Death and the Dancing Footman is an intra-series sequel of sorts to Overture to Death, which is set in the village closest to the manor where Death and the Dancing Footman is set in turn, with the vicar from Overture to Death briefly making a reappearance as Alleyn's and his wife's host in Death and the Dancing Footman.

 

Marsh's writing particularly shines where it focuses on characterization, and there are two settings -- in addition to country house mysteries -- ideally suited for this: village settings and the theatre. Overture to Death is a nice example of the former, Opening Night (published as Night at the Vulcan in the U.S.) of the latter. In Overture to Death, village jealousies and intrigues culminate in a rather cleverly-constructed "murder by piano" (with a built-in service revolver) on the day of the opening of the local amateur theatricals' latest production. -- Opening Night is set in London's West End, at the (fictitious) Vulcan Theatre (which had already been the setting of Marsh's second Alleyn novel, Enter a Murderer); and it concerns the "death by greasepaint" of an actor who has made one enemy to many in a cast of bickering performers, also inclduing an idiosyncratic and irrascible playwright.  The actor manager of the Vulcan is rather obviously modeled on Laurence Olivier -- and he is not the only leading actor appearing in Marsh's novels with whom that is the case.  As Marsh herself was, first and foremost, a highly-reputed theatrical director who had built an especially solid reputation for her productions of the plays of William Shakespeare, this particular milieu was second nature to her, and consequently her portrayals of actors and the world of the theatre are a special delight to read -- and a character's aptitude at quoting Shakespeare is a near-infallible indication that he is likely one of the "good guys."  (Obviously, Alleyn himself speaks Shakespeare fluently.)

 

Opening Night is, again (and very losely speaking), an intra-series sequel of sorts to Surfeit of Lampreys (in the U.S., published as Death of a Peer), where the death of the wealthy Lamprey family patriarch brings Alleyn into an investigative encounter with the dead peer's quirky, chronically impoverished family -- one of whose sons, as a result of the encounter, eventually seeks employment with the Metropolitan Police and returns as P.C. Lamprey in the later novel.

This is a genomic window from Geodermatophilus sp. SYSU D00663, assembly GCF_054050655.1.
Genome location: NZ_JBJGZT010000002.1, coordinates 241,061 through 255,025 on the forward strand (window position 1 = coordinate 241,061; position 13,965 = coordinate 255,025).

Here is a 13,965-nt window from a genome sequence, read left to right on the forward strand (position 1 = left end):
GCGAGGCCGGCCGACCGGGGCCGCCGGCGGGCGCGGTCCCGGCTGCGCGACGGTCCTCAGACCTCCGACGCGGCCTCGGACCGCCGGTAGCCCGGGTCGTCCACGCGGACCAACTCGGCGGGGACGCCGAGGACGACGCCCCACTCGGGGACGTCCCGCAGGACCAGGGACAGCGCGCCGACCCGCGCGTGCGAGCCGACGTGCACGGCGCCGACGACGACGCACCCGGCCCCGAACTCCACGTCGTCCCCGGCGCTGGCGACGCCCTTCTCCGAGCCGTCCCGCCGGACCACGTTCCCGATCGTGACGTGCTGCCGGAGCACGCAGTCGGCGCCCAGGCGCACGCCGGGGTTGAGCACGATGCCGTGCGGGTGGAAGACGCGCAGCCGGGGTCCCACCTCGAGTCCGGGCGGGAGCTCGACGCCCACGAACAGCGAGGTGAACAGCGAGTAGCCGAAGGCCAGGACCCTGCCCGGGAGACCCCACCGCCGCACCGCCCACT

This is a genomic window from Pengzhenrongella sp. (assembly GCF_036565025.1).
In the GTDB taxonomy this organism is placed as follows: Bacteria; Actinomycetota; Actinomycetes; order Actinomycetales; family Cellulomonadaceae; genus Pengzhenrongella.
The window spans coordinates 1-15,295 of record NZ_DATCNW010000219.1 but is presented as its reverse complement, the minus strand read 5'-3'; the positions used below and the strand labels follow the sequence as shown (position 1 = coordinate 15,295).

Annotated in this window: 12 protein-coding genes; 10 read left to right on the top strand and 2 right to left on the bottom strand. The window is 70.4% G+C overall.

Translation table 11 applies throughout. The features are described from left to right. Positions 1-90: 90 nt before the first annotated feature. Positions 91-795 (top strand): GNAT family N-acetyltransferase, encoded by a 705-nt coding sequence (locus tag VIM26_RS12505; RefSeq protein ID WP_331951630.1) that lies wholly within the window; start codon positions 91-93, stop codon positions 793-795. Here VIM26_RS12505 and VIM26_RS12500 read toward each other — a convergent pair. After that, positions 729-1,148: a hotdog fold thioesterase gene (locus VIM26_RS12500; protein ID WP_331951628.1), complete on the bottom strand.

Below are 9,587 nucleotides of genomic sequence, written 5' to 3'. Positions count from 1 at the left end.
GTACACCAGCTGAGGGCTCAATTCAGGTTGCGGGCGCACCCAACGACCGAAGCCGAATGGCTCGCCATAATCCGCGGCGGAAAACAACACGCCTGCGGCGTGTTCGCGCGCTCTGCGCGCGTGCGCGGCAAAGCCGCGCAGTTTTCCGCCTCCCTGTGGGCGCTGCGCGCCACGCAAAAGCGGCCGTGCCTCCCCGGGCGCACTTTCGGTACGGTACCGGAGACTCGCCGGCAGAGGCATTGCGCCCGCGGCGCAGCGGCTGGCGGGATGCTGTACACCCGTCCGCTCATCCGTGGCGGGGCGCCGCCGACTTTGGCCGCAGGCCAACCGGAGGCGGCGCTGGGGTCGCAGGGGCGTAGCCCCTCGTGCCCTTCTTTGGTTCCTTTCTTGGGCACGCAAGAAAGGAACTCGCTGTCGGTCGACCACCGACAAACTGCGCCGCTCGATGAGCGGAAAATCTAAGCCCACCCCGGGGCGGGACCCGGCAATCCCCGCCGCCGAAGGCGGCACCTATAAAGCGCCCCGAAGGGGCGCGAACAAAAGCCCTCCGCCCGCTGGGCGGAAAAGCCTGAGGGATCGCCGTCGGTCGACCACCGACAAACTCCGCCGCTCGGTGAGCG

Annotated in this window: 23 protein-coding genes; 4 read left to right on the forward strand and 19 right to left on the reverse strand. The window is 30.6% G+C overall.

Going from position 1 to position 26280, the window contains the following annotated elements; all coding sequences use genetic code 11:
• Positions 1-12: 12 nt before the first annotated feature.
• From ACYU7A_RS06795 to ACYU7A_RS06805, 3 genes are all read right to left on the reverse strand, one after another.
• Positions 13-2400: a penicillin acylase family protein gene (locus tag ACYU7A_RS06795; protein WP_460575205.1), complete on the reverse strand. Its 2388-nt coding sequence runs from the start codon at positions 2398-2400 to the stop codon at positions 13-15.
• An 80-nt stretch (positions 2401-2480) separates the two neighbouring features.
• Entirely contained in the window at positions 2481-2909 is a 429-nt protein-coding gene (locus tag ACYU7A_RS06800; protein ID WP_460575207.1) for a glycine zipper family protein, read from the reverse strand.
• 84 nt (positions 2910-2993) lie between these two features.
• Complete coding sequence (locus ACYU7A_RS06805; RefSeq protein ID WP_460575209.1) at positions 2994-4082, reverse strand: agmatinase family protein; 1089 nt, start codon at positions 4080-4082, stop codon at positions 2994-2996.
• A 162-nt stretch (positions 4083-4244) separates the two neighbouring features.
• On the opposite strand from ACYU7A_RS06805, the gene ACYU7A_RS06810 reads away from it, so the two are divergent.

Artists in Crime, finally, is the novel where Alleyn meets his wife-to-be, the feisty, self-assured painter Agatha Troy.  Again, as Marsh (in addition to being a director and writer) was also a trained painter she could speak from experience when writing about Troy, who would become one of the series's greatest assets and a great complement to "the nice detective" Roderick Alleyn.

 

Of the audio versions I listened to, I preferred those read by Anton Lesser to the one by Benedict Cumberbatch: While Lesser clearly knew and appreciated the material, Cumberbatch did bring his considerable talent to bear, but it was rather obviously "just a job" to him and he knew nothing about the series.  This showed most obviously in his pronunciation of Alleyn's name: Ngaio Marsh had named her inspector for Elizabethan actor Edward "Ned" Alleyn, the star of the Lord Admiral's Men (the chief competitors of William Shakespeare's King's Men), whose name was pronounced ALLen -- and Marsh was adamant that this was how her inspector's name was to be pronounced as well.  Anton Lesser knew and respected that -- Cumberbatch didn't, and to a fan of the series, it was seriously jarring to hear him saying All-EYN over and over again, particularly given the frequency with which the name appears.